Yes! That's the other thing I shortchanged myself on with guitar...not performing anywhere ever (thinking I wasn't good enough, which now I know was not true when I see what counted as 'good enough' for some acts), and not really ever playing much with others in an organized or semi-serious capacity. I'm going to admit that I do envy those poor old NOLA guys from the 1920s, since performing music was often their only means of income. There was no Plan B, much less food if they didn't work somehow, at something. Their instruments weren't fancy, either. Nothing to lose!

Great tip about anchor notes. I do have a few but hadn't realized it. I can extend that up the register. 

Yes I do still use Every Good Boy Deserves Football, and FACE, plus dealing with the upper and lower ledger lines. I'm impatient to get to the point of not needing those so much. 

That's a useful tip also to think in terms of rhythm for upcoming notes. I will try that! It might help patch a few holes in my head where music theory & proficiency are waiting to fit. This entire experience reminds me of the Wikipedia globe but with tinier puzzle pieces and way more of them missing.

Regarding how to practice, my tutor mentioned taking smaller segments and playing those through until I get them. I do that when starting something new, but after I've been able to play the segments separately a few times, I then expect to be able to put them all together perfectly. But it never works out that way! 

The biggest problem with my practices is doing them while being exhausted and basically good for nothing. Talent & ears aside, I guess we are really only as good as our memory power. Or drugs.

As long as I'm playing this thing in any way at all, my life is enriched (although perhaps not my neighbors'). 

Juggling is actually still a struggle since I can't pronate/supinate my left arm 180 degrees yet. I've got about 90, which is better than where I was in January, but I can't turn my hand up to catch a falling ball. While in the cast, I tried juggling 3 in one hand. I looked up the technique and practiced with one, then two, but I can't translate that to 3! And somehow I always manage to throw one of the balls across to whack me right in the left wrist! I can't get my left arm behind my back to protect it! Calamity.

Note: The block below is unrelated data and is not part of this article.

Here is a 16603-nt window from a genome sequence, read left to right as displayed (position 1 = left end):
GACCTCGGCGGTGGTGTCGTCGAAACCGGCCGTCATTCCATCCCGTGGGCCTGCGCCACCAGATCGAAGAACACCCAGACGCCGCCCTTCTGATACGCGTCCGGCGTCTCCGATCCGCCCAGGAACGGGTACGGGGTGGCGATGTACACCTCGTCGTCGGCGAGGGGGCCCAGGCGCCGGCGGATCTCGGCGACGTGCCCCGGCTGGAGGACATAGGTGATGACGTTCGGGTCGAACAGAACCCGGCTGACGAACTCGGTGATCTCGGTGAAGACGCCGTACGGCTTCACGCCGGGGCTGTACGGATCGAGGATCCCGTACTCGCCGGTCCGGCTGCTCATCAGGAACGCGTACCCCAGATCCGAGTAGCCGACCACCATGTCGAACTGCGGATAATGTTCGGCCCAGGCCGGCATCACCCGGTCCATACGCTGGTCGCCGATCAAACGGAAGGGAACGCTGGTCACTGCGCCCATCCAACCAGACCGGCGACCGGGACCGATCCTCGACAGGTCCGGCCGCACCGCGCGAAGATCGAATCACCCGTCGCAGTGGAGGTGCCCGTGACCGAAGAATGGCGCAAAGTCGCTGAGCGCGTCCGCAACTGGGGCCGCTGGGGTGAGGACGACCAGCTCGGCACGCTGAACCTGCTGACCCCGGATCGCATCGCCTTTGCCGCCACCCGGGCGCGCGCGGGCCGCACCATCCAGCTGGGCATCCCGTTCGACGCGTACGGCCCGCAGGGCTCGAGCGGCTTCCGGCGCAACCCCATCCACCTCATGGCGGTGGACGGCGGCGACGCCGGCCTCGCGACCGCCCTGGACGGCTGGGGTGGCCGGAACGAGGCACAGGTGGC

Thanks for reading the whole thing, Tim! I will update with any breakthroughs or techniques that work for me. 

 

eebee's picture

Helpful Article on Practicing Without the Instrument

I came across this article today: Practising Without The Piano by Melanie Spanswick.

Before I highlight the parts of the article that resonated with me, I'd like to just admit that if the myth that people 'can't learn foreign languages as easily past the age of 14' is true, I'm in complete denial of it. Ok sure, perhaps neuroplasticity does decrease with age, but what's to say a person wasn't fully engaged in their youth but was plenty capable, and still had a decent amount of mental function left forty years later? Should they just give up because they're not what they used to be? I know I'm repeating myself on this but these tired claims don't appear to make young kids hurry up and learn things while they can (any more than they or their parents would have ensured anyway), but they do serve as excuses for adults not to even try any more.

When you consider what an average 30, 40 or 50 year old person has to keep up with in everyday life just to survive (and often to provide for dependents too), perhaps all their precious plasticity is being spent on occupational & situational noise. They don't have the time or peace to sit around attempting different ways to translate, speak or practice foreign phrases. Did anybody ever release these mentally-declining adults from all of their responsibilities indefinitely, and then study their performance trying to learn a new language? 

This relates to my clarinet/music endeavors in that I'm not sure why I thought 40 sluggish minutes at the end of each day would be enough for me to gallop ahead on learning to read music. When I was learning my foreign languages during adolescence, I lived and breathed those languages and cultures. It was on my mind constantly. I was translating everything I saw or thought, and what I didn't know, I looked up in the dictionary or asked someone. I was anything but attentive in class but still got high grades on the exams, because I coincidentally built a more rounded education beyond the text books. So whenever people used to say "You have a talent for languages", I just used to think "Naah. I'm just happily obsessed". 

Stressed out middle aged employees headed for nervous breakdowns can be happily obsessed too.

Melanie Spanswick's article really hit home for me. She answers the question of 'to memorize, or not to memorize', and suggests transcribing, visualization, being in a good mood (ahem) and starting off practice as stress-free and as relaxed as you can get. That last one might be painfully obvious, but it's a crucial point for many maxed-out adults one step away from completely giving up. 

She writes "Four types of memorisation dominate; auditory or aural (how the music sounds), visual (how it looks on the page), kinesthetic or muscular (the physical sensation of playing), and intellectual memory (the analytical process). Aural and visual memorisation play a vital role in working away from the keyboard, as does the intellectual side of memorisation. It’s possible to incorporate all three during the thinking process."